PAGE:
The conventional wisdom is that financial troubles in Cyprus have little bearing on the health of American banks and the U.S. financial system. That view may prove optimistic if problems in Cyprus spread to its neighbors.
The Mediterranean nation’s attempt to resolve its financial crisis on the backs of bank depositors has spooked global financial markets, worried neighbors and angered Russia, and rescue plans were altered after a public outcry.
How the resolution of problems in Cyprus plays out in coming days might have big consequences for Europe and the global financial system. Here are some answers to questions about how:
Q: Cyprus is a small island with a lot of bank deposits from Russians and other foreigners. Why should Americans care?
A: One of the deeper issues in Cyprus, as it was in nearby Greece, is whether and how a country exits the euro, the common currency used by 17 countries.
Q: How are they held captive by the euro?
A: Countries that run into financial troubles usually devalue their currency to make their exports cheaper and draw foreign investment. But one country cannot devalue the euro.
“Cyprus is sustaining all of the cost associated with leaving the European Union and none of the benefits,” said Phil Suttle, the chief economist of the Institute of International Finance, a trade association for global financiers started during the debt crisis of the 1980s.
The benefit of leaving the EU would be devaluing the currency. The costs include confiscated bank deposits, controls on removal of capital from banks or the country, scaring off investment, and very tough austerity programs that thwart near-term growth.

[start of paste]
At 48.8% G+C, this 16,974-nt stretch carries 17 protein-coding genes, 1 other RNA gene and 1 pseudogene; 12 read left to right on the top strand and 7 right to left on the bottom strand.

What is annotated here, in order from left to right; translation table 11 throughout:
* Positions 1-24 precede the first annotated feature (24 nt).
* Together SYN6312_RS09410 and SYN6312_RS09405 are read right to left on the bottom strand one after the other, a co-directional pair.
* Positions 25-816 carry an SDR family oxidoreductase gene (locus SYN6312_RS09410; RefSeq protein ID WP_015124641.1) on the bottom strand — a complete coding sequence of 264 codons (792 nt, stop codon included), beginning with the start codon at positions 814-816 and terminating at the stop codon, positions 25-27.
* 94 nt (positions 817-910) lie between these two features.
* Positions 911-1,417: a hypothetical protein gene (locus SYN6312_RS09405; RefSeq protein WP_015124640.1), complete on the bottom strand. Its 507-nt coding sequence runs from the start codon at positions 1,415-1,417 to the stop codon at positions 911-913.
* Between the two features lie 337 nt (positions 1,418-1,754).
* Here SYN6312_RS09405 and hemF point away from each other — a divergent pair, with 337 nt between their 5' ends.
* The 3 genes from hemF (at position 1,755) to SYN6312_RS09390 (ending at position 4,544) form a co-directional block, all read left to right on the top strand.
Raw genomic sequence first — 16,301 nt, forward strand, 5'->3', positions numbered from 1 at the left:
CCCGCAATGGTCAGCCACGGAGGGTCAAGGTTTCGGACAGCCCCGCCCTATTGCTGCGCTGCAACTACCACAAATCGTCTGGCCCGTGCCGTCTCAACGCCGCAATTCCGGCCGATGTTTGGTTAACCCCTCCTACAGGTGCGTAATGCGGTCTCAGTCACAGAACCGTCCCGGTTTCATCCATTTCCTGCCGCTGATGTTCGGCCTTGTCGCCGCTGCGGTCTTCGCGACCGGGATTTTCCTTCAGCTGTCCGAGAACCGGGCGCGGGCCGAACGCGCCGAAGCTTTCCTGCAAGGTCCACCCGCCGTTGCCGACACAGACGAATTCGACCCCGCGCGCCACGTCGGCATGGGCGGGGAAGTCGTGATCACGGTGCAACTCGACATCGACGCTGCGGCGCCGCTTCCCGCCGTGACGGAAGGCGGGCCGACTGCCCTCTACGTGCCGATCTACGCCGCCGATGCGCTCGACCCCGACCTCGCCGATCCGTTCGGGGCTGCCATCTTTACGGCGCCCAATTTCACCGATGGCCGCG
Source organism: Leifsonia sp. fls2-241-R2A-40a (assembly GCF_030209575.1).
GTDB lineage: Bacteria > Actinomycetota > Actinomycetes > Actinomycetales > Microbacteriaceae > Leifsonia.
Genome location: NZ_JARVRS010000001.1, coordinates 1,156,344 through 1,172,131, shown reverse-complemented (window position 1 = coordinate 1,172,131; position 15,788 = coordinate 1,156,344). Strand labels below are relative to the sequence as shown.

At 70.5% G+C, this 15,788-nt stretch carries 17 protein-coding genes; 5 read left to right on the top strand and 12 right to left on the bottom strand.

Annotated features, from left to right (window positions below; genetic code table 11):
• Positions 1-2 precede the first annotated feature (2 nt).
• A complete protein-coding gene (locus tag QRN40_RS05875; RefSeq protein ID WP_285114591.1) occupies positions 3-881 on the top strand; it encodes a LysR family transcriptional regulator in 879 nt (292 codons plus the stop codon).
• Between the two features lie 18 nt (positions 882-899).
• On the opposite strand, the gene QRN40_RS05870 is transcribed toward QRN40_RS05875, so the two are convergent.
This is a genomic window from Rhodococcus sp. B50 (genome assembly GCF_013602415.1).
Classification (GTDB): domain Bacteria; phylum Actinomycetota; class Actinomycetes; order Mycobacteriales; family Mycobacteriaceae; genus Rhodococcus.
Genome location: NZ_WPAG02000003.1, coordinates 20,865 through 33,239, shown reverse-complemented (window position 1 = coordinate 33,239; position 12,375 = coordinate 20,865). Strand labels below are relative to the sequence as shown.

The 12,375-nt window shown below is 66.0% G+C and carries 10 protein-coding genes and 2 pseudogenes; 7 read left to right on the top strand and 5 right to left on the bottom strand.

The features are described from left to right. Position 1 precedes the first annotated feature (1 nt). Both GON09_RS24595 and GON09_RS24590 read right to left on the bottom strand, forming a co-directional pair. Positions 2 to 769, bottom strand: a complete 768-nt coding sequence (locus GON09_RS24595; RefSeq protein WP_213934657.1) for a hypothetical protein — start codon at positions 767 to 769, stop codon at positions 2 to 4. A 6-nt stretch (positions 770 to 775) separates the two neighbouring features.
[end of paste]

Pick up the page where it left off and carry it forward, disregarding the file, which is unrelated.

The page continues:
Q: What would happen if Cyprus exits the euro?
A: “Cyprus would be the canary in the coal mine,” said Scott Anderson, senior vice president and chief economist for San Francisco-based Bank of the West and a former Europe analyst.
If nothing else, an exit by Cyprus might signal bigger things to come. Larger troubled European economies, such as Spain and Italy, would likely attract more European rescue funds amid deteriorating finances. Smaller ones such as Portugal and Greece, which face tremendous citizen opposition to tough austerity programs, might be tempted to exit, too. It might begin an unraveling that proves hard to stop and carries global consequences if investors begin to doubt the future of one of the world’s three reserve currencies.
Q: Is the Cyprus mess harming American companies?
A: There’s little U.S. investment in Cyprus. But the actions against bank deposits are a wake-up call to U.S. multinational corporations. The levy on bank deposits will make treasurers of global American companies think twice about where they bank their foreign earnings and in what currency.
Dutch Finance Minister Jeroen Dijsselbloem also gave them plenty to think about. He heads a group of eurozone finance chiefs, and he said this week that Cyprus was a template for future actions. He touted having bank investors and depositors pay to save banks, and his words may trigger movement of investors’ money from weak banks to stronger ones in coming weeks, deepening the banking crisis.
The financial crisis hurts U.S. companies in Europe in other ways. U.S. automakers Chevrolet, Ford and General Motors saw respective European monthly sales declines in February of 38 percent, 20.8 percent and 20.1 percent, according to the European Automobile Manufacturers’ Association.
The EU as a whole posted a 0.5 percent contraction for the full year in 2012, and it shrank by 2.3 percent in the fourth quarter when compared with the three previous months. Almost all forecasters predict another year of contraction for Europe in 2013, and troubled countries are increasingly worse off.
More than a month after parliamentary elections in which a bloc led by a comedian topped the vote-getters, Italy still has no prime minister. Spain’s and Portugal’s deficits are widening despite austerity measures. In fact, Spain’s central bank this week forecast 27 percent unemployment for this year, and after 18 months of contraction it still sees no return to growth before late 2014.
Solutions for Europe’s problems still seem far off.